A European space probe designed by a team led by a British firm could orbit the moon in 2001.
Surrey Satellite Technology (SSTL) is leading a team which includes Munich’s Technical University, the Swedish Institute of Space Physics and students from across Europe.
It has been selected by the European Space Agency (ESA) to study a low-cost Lunar Academic Research Satellite (Lunarsat).
‘Under the newly established ESA education and outreach activities office, Lunarsat will stimulate interest in planetary exploration right across the education spectrum from younger pupils in schools to university students,’ said SSTL spokeswoman Audrey Nice.
The results of the study will be submitted to ESA by the end of the year. Nice said: ‘We would hope the mission will cost in the region of £10m.’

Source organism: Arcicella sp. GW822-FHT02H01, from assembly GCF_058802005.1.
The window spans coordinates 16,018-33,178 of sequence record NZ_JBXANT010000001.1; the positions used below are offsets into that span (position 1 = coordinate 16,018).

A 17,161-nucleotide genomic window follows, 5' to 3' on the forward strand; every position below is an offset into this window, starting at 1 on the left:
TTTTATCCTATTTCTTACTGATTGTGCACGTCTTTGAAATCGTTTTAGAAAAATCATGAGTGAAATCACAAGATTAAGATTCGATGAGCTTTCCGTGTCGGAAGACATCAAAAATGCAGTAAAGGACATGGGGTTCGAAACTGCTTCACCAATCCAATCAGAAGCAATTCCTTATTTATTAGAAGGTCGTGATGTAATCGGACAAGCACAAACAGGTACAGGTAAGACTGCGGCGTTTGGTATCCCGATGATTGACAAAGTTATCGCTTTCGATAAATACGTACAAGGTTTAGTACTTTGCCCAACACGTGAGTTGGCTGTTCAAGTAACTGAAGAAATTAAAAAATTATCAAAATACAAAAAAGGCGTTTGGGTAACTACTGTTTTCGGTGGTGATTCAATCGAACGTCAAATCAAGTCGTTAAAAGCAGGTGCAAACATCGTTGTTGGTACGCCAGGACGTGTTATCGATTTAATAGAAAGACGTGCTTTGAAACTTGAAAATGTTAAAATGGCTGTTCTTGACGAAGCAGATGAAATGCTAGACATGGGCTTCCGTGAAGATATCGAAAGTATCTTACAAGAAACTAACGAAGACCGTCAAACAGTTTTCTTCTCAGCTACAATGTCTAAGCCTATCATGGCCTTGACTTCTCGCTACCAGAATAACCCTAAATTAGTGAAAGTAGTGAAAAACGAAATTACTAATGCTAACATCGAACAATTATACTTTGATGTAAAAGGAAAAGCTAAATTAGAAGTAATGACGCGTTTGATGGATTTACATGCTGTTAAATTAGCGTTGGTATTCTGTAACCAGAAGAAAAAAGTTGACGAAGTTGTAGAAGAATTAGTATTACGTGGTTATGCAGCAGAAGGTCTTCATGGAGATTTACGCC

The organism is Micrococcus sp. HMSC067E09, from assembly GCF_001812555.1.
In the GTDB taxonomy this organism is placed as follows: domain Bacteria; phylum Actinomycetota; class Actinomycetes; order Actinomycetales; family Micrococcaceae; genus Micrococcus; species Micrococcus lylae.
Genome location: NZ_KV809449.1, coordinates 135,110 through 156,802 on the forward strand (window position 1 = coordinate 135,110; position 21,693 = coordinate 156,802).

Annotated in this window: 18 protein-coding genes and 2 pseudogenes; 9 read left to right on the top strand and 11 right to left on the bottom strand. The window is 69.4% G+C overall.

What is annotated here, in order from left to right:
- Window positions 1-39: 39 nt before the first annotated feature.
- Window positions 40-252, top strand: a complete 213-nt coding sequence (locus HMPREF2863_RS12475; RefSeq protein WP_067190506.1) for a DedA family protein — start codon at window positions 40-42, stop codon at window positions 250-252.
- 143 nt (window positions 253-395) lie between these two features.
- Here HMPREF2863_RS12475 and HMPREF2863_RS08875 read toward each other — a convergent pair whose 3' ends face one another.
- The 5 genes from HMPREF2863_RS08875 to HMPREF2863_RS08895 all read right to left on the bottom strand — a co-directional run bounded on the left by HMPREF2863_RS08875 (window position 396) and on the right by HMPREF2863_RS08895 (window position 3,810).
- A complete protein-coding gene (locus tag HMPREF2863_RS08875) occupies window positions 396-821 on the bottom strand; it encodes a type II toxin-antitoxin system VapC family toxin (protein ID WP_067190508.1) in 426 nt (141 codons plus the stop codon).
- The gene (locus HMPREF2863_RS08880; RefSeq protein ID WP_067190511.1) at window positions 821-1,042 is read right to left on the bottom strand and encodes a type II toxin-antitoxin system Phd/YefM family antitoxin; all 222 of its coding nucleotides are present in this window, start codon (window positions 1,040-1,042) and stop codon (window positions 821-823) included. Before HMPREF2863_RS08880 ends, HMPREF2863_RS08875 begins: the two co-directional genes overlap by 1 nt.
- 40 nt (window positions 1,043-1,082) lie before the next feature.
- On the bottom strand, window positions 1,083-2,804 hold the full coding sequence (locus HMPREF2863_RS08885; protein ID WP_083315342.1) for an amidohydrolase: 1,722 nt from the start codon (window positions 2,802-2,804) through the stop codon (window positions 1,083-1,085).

Lunarsat will be based on the design of another SSTL mini-satellite, the Uosat-12. This is due to be launched next April by a Russian-Ukrainian Dnepr rocket.
The Uosat-12 will have a maximum weight of 350kg, while the Lunarsat should weigh around 100kg.
A priority for the one-year Lunarsat mission would be to explore the little known south pole of the moon, some of which is permanently in sunlight and some in permanent darkness.
SSTL will not reveal who will launch Lunarsat.